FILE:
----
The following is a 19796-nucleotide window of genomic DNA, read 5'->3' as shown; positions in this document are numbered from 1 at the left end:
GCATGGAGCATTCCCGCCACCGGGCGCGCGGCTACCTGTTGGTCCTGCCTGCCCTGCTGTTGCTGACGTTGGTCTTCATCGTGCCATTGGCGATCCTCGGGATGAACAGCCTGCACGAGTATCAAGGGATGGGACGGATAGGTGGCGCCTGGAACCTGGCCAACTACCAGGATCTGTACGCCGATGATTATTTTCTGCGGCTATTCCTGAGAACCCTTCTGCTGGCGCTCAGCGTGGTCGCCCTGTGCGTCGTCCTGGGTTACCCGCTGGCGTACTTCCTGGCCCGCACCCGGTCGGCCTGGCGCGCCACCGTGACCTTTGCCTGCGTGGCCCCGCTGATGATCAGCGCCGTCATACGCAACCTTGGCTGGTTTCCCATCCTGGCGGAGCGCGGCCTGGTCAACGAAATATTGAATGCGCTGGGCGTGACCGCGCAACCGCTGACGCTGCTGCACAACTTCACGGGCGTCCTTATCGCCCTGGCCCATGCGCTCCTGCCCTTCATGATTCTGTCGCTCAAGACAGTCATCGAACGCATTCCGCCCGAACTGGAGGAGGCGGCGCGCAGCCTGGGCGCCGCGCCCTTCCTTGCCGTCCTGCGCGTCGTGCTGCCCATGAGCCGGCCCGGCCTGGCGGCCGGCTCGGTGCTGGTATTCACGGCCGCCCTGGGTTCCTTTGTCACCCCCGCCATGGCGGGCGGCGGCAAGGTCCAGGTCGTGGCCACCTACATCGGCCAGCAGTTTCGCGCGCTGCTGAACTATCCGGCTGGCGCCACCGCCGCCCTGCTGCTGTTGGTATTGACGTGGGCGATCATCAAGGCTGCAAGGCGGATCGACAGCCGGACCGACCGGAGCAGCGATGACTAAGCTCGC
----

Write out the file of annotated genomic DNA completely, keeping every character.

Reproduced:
The following is a 19796-nucleotide window of genomic DNA, read 5'->3' as shown; positions in this document are numbered from 1 at the left end:
GCATGGAGCATTCCCGCCACCGGGCGCGCGGCTACCTGTTGGTCCTGCCTGCCCTGCTGTTGCTGACGTTGGTCTTCATCGTGCCATTGGCGATCCTCGGGATGAACAGCCTGCACGAGTATCAAGGGATGGGACGGATAGGTGGCGCCTGGAACCTGGCCAACTACCAGGATCTGTACGCCGATGATTATTTTCTGCGGCTATTCCTGAGAACCCTTCTGCTGGCGCTCAGCGTGGTCGCCCTGTGCGTCGTCCTGGGTTACCCGCTGGCGTACTTCCTGGCCCGCACCCGGTCGGCCTGGCGCGCCACCGTGACCTTTGCCTGCGTGGCCCCGCTGATGATCAGCGCCGTCATACGCAACCTTGGCTGGTTTCCCATCCTGGCGGAGCGCGGCCTGGTCAACGAAATATTGAATGCGCTGGGCGTGACCGCGCAACCGCTGACGCTGCTGCACAACTTCACGGGCGTCCTTATCGCCCTGGCCCATGCGCTCCTGCCCTTCATGATTCTGTCGCTCAAGACAGTCATCGAACGCATTCCGCCCGAACTGGAGGAGGCGGCGCGCAGCCTGGGCGCCGCGCCCTTCCTTGCCGTCCTGCGCGTCGTGCTGCCCATGAGCCGGCCCGGCCTGGCGGCCGGCTCGGTGCTGGTATTCACGGCCGCCCTGGGTTCCTTTGTCACCCCCGCCATGGCGGGCGGCGGCAAGGTCCAGGTCGTGGCCACCTACATCGGCCAGCAGTTTCGCGCGCTGCTGAACTATCCGGCTGGCGCCACCGCCGCCCTGCTGCTGTTGGTATTGACGTGGGCGATCATCAAGGCTGCAAGGCGGATCGACAGCCGGACCGACCGGAGCAGCGATGACTAAGCTCGC